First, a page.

It’s like…. and you know the other thing ……. the other thing that’s amazing, is watching women come in and start brand-new like purebreds, from like the first crispy white belt. And watching how quickly ….. because this happens in rock climbing as well. Women are intrinsically better at rock climbing than men. You see dudes like, start to climb and they’re burning out and their arms are all pumped. And they’re falling off. And they can’t …
And these women are just like, almost immediately, it’s perfect form. They’re straight arms, bent legs. They’re using their leg muscles. They’re like resting their hands. And they’re making their way up these rock faces. And if you watch women in a Jiu-jitsu gym, it’s amazing, because they don’t … they’re not born thinking, I can …. I can rely on brawn. I can rely on brut strength, right. So you know, you see these women come in and … and it’s amazing to watch their journeys.
Because as dude, I went in, and like, when you get on me, all my, wah – testosterone, or whatever else is like, kicks in and adrenaline. And I’m like, we’re fighting, you know. And you do …. you do fight in Jiu-Jitsu – it’s … it’s …. it’s a full …. it’s a full-contact martial art. Which is very different to a lot of the other ones. But there’s so much more to it. And the moments of fight, or scramble, or explosion. Really when you break it down, and you’ve been around for a minute, and you learn real Jiu-Jitsu.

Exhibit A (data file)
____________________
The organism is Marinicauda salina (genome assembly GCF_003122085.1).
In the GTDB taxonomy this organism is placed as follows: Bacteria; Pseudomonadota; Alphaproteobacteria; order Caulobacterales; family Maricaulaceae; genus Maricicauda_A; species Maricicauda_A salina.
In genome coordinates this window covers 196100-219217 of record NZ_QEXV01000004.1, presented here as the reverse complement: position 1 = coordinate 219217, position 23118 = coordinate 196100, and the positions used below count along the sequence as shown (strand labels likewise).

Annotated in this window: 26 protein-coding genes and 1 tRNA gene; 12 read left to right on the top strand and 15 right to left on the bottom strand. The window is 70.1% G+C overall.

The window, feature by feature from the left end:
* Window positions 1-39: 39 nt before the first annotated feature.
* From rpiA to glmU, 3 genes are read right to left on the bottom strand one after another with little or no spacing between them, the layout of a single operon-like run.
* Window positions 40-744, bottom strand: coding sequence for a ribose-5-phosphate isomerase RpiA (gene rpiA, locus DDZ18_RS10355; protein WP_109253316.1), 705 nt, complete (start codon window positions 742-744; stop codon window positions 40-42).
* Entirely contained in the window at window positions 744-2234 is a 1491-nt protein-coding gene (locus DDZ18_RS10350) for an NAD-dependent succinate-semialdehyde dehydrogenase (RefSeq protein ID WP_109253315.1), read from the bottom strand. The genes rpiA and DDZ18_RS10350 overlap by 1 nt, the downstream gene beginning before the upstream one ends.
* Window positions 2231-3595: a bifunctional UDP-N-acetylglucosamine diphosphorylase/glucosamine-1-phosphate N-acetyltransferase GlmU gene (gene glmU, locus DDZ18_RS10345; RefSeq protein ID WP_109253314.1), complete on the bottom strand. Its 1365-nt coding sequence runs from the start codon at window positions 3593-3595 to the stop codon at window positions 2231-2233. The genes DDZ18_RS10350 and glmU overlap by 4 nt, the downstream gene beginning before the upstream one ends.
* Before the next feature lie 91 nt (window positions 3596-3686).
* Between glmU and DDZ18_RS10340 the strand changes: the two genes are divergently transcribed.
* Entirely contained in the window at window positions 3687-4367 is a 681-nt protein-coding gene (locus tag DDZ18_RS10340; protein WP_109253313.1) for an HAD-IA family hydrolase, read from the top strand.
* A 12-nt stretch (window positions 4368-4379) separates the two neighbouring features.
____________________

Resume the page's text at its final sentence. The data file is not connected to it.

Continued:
You know, there’s sort of minimal, unless you’re in competition, of course. And then it’s just on, you know. And that’s not something I do. But, you know, if you’re …. and I’m not even talking about flow …. gentle flow rolling. Sort of that normal rolling. Like, you can only explode and go hard for a certain amount of time, before you’re gassing and you’re pumped. Your movements aren’t as effective. Your brain response time, to your actual physical response time, starts widening and all that sort of stuff.